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Mon September 27 2021

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Giant’s Causeway inspires winning design for Dublin campus

8 Aug 18 The geology of Giant’s Causeway has inspired the winning entry in an international design competition for the development of University College Dublin’s campus.

The design was inspired by Giant's Causeway
The design was inspired by Giant's Causeway

The Future Campus competition has been won by Steven Holl Architects (SHA), which is based in New York and Beijing. Holl’s studio was supported by Dublin-based Kavanagh Tuite Architects, US analysts Brightspot Strategy, structural engineers Arup, landscape architects and urban designers HarrisonStevens and climate engineers Transsolar.

Members of the international jury said that they were hugely impressed by SHA’s design proposal for a Centre for Creative Design and entrance precinct for a circa 24ha area of the overall campus.

Holl’s strategy focuses on creating an “exhilarating” Centre for Creative Design as a gateway presence, which cues to seven new quadrangles of open green space, designed to enhance the campus’ historic features and woodlands.

A new pedestrian spine, parallel to the campus’ original spine, creates an H-plan organisation, lined with weather canopies that double as solar connectors, forming the infrastructure of an energy network. Cafés and social spaces are located along paths for informal gathering; landscape spaces are animated by water-retention ponds, rain- and wind-protected seating areas and preserved specimen trees.

The Centre, set by a plaza and a reflecting pool, displays prismatic forms inspired by the geology of the UNESCO World Heritage Site, the Giant’s Causeway. Natural light is captured by two vertical structures angled at 23 degrees, mirroring the earth’s tilt. The auditorium echoes the shape of UCD’s iconic dodecahedral 1972 water tower; the Centre’s towers respond to the water tower’s pentagonal pillar.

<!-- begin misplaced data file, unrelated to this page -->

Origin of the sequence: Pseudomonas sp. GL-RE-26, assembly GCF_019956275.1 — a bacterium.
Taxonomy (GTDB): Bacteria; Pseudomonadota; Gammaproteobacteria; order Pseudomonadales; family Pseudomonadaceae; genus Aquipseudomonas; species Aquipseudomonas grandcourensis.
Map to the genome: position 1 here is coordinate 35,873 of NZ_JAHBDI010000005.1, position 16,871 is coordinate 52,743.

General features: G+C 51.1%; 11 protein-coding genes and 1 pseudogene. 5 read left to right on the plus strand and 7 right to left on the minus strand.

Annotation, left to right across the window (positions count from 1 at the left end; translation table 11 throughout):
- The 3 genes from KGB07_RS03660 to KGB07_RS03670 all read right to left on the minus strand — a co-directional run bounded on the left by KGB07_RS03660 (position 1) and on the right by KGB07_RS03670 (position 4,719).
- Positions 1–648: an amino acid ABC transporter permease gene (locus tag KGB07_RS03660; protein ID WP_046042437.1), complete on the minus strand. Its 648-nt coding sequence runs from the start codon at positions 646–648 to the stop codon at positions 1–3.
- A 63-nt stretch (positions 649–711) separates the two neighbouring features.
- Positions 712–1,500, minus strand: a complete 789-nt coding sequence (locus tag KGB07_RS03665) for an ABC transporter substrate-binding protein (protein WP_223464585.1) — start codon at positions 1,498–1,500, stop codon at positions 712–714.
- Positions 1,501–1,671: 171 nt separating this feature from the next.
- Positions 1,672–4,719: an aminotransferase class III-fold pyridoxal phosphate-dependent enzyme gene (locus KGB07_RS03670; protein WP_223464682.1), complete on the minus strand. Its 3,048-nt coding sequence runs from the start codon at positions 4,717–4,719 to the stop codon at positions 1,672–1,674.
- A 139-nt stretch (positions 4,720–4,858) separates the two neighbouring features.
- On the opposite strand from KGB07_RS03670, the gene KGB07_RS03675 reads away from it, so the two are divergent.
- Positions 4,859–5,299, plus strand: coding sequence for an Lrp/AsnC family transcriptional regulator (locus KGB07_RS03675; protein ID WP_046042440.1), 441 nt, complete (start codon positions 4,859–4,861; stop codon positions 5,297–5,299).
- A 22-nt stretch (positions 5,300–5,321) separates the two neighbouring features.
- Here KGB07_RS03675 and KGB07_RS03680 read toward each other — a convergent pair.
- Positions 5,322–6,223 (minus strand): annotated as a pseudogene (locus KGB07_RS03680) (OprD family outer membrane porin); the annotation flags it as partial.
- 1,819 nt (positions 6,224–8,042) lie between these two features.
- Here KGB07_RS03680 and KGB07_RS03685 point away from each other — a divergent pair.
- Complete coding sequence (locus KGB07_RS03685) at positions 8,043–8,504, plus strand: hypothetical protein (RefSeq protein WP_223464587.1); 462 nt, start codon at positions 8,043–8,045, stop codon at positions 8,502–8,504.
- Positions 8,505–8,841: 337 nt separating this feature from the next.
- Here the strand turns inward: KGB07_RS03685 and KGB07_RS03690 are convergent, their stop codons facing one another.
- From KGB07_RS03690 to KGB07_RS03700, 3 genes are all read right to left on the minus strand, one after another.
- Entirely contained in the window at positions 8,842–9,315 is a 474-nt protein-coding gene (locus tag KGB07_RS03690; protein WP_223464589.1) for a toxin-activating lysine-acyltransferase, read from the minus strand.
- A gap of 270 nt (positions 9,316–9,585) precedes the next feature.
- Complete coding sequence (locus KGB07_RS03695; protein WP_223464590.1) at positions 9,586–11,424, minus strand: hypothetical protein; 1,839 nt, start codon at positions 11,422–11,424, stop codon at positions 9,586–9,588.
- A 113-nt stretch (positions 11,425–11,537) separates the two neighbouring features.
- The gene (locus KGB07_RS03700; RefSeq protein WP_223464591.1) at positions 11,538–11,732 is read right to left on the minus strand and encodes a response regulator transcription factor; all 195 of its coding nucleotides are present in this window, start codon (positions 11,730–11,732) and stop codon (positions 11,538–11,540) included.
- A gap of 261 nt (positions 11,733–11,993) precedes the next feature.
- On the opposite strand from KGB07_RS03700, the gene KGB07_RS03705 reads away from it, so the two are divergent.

The Centre is intended to encourage creative collaboration and interaction with a ‘circuit of social connection’ that allows students, faculty and visitors to peer into maker and classroom spaces through glass walls but also respects creativity by providing spaces for concentration and silence.

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Professor Andrew Deeks, president of University College Dublin and competition jury chair, said: “Holl’s vision is intriguing and striking – combining an iconic design for the Centre for Creative Design with a masterplan distinguished by a few considered, highly intelligent moves that open up the centre of the campus and use creative landscaping to intensify its natural beauty.

“The Centre for Creative Design promises to be an exhilarating presence, announcing UCD from afar, creating a new Dublin landmark, and giving visitors, students and faculty a definite sense of arrival.

“We are fortunate to have an expansive campus which brims with potential. We searched globally for the best talent and were rewarded. Now we can create the world-class environment UCD deserves.”

The jury praised all the finalists for their hard work and commitment and awarded a special commendation to the team led by John Ronan Architects for “a masterplan of great clarity that was beautifully thought through and a Centre for Creative Design that had gravitas and a gentle, rational strength”.

The four other finalists comprised, Diller Scofidio + Renfro (US), O’Donnell + Tuomey (Ireland), Studio Libeskind (US) and UNStudio (Netherlands). The original shortlist was expanded from the expected five to six in recognition of the outstanding response from the international design community.

The first stage of the competition attracted expressions of interest from 98 teams in 28 countries.

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